Min Kwon brings her “America/Beautiful” project to Phillips Collection

Mon Oct 18, 2021 at 10:52 am

Min Kwon performed her “America/Beautiful” project Sunday at the Phillips Collection. Photo: Dominic Mann Visuals

American pianist Min Kwon took advantage of the pandemic shutdown to launch a commissioning project she entitled America/Beautiful. At this point, 75 composers have responded by composing new pieces inspired by the melody of “America the Beautiful.” After an online debut this summer, Kwon has taken the project on tour, including a stop at the Phillips Collection for a live streamed recital Sunday afternoon.

Kwon is a long-time admirer of the melody of “America the Beautiful,” originally composed for words other than the patriotic poem written by Katharine Lee Bates in 1893, during a visit to Pikes Peak. In a way Kwon has brought the famous hymn back home: Kwon teaches at Rutgers in New Jersey, the state where Samuel A. Ward was a choirmaster at the time he wrote the melody in 1882.

Most of the composers focused on the combination of two signature intervals in the melody, a descending minor third followed by a descending perfect fourth. This motif is heard three times in the hymn, at the words “O beautiful, for spacious skies” (repeated at “For purple mountain majesties”) and again at “And crown thy good with brotherhood.” In the pieces featured, one heard these elements filtered through a kaleidoscope of musical styles.

Kwon selected three sets of pieces, stating they represented to her three different feelings about America: dark misgivings, hope, and then light-hearted fun. John Harbison wrote the first piece, “Getting the Upper Hand on America,” for right hand alone. Kwon brought out both the tune, set straightforwardly, and the zippy, ragtime-inspired clothing around it with utter clarity.

Richard Danielpour’s “DESECRATION” combined the melody, in the piano’s upper register, with ominous undertones in the bass. This disquiet clashed dissonantly with the tune, although it returned serenely at the end. Judith Lang Zaimont’s “In Darkness Veiled” provided a counterweight, playing with the tune in the minor mode and in a fantasy style reminiscent of Rachmaninoff.

Vijay Iyer went a similar direction in “Crown Thy Good,” with the melody spun out in a sort of minor-mode cantillation, smeared into clusters by the sustaining pedal. With a repeating harmonic pattern undergirding the piece, Kwon gave it the feel of an improvisation, a repeated-note ostinato amping up the middle section. David Serkin Ludwig echoed the sense of mourning cantillation in his variation, “Qaddiš,” the tune a distant echo over dissonant thunder.

Hope came across in the middle part of the program, first as pulsating accompanying motifs on the minor third in Huang Ruo’s “Meditation on America the Beautiful,” in an energetic minimalistic repetition. Nico Muhly’s “REFINE” struck the same vibe of minimalistic repetition, with some more straightforward setting of the tune in extended harmonies.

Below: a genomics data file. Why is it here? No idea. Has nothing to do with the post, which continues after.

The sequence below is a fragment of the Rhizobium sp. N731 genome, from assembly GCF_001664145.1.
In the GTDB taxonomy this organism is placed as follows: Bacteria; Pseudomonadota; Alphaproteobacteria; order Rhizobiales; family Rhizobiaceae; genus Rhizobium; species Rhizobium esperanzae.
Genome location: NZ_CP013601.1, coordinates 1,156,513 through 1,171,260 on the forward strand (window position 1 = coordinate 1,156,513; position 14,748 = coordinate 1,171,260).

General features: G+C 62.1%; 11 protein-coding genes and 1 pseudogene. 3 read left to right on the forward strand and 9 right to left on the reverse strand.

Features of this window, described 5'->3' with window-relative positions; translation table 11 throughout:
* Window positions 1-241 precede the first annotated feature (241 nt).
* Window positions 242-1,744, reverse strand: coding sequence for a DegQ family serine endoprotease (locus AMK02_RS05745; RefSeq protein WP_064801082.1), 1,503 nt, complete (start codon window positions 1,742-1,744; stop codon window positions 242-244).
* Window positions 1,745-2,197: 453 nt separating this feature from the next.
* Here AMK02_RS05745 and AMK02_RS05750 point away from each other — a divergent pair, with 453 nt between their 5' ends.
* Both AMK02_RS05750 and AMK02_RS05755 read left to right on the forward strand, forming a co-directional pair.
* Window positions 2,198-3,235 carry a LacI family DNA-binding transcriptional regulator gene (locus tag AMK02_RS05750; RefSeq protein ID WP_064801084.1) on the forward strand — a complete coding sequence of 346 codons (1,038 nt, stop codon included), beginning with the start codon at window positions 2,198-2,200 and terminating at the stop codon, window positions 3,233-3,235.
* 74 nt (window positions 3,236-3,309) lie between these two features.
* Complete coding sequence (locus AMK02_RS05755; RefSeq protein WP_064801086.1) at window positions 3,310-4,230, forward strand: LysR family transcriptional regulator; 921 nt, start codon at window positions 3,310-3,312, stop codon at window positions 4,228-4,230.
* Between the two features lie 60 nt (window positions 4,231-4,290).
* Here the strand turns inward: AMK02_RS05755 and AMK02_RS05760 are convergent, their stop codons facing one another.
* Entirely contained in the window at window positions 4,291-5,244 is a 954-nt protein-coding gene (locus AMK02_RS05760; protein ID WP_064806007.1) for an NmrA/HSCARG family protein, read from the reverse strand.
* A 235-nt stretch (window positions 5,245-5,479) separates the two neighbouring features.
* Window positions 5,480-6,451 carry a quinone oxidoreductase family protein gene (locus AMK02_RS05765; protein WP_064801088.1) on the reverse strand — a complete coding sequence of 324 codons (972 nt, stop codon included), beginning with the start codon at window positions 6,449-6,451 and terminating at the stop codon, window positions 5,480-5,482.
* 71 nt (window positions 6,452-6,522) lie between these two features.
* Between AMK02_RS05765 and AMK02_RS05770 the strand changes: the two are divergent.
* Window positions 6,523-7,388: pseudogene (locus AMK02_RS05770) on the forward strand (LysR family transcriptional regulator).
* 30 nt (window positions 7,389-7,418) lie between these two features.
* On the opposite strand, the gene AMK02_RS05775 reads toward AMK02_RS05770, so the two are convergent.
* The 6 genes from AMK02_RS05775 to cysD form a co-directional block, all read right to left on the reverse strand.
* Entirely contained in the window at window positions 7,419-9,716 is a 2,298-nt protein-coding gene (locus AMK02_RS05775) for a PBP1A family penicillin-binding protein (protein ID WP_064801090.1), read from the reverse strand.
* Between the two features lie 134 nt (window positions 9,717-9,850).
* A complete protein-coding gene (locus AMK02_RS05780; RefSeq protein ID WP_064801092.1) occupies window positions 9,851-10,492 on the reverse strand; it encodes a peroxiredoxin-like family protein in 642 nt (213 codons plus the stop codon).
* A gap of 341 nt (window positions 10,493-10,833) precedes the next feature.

A highlight came in Sebastian Currier’s “23 Variations on America,” a tasting menu of aggressive mini-variations in a dizzying array of musical styles. Kwon tamed all of the piece’s considerable virtuosic demands, evoking Webern, Bartók, Stravinsky, and others, with fierce technical skill.

In Lei Liang’s “America the Beautiful…devastatingly quiet” Kwon picked out the tune delicately and spaced out over anxious silences, with the una corda pedal muting the sound. Occasional loud strikes included a thud on a string damped by her hand under the piano lid. Liang was the first composer on this program to draw notably on what is perhaps the most characteristic interval of the tune, the major sixth opening the refrain “America, America.”

Greg Sandow’s “America Slow Dance and 12-tone America” kicked off the fun final section of the recital, refracting the tune through the lenses of 1950s doo-wop and, for something completely different, the dodecaphonic process of Webern. In “Amber (Variation)” Libby Larsen gets credit for riffing on a different section of the melody, the rising scale at the words “for amber waves of grain.” Kwon brought out the rustling of a prairie wheat field in the scales rushing upward.

Two of the strongest pieces came towards the end, beginning with “America the Polarized” by Texu Kim, a Korean-born composer who has just become an American citizen. In the style of a big-hearted Lisztian paraphrase, Kim brought together pieces of the tune with other music, most overtly Beethoven’s “Für Elise.” Trevor Weston “A Fantasy on America” went for different influences, from a Prokofiev-style toccata to a Gershwin fantasy and Caribbean rhythms.

Victoria Bond’s “Sea to Shining Sea” offered Kwon an ideal patriotic showpiece to conclude the published program. After reaching an initial climax on that broad major sixth interval of the hymn’s refrain, Kwon launched into an ecstatic bell-like ostinato on the motif from “from sea to shining sea.” This happy buoyancy was immediately undercut by Timo Andres’ “American Coda,” in which a lilting theme, alluding subtly to the hymn, was gradually engulfed by a riotous bass cacophony.

Not wanting to leave the listener with this worrisome emotion, Kwon offered John Musto’s tongue-in-cheek “Habanera” as an encore. Setting the hymn tune as a rag with Cuban overtones, it provided the greatest whimsy of the afternoon.

The Phillips Collection presents a recital by pianist Kit Armstrong, on the theme of images in music, 4 p.m. October 24. The museum’s Sunday concert series will reopen to a limited-capacity live audience starting on November 2. phillipscollection.org

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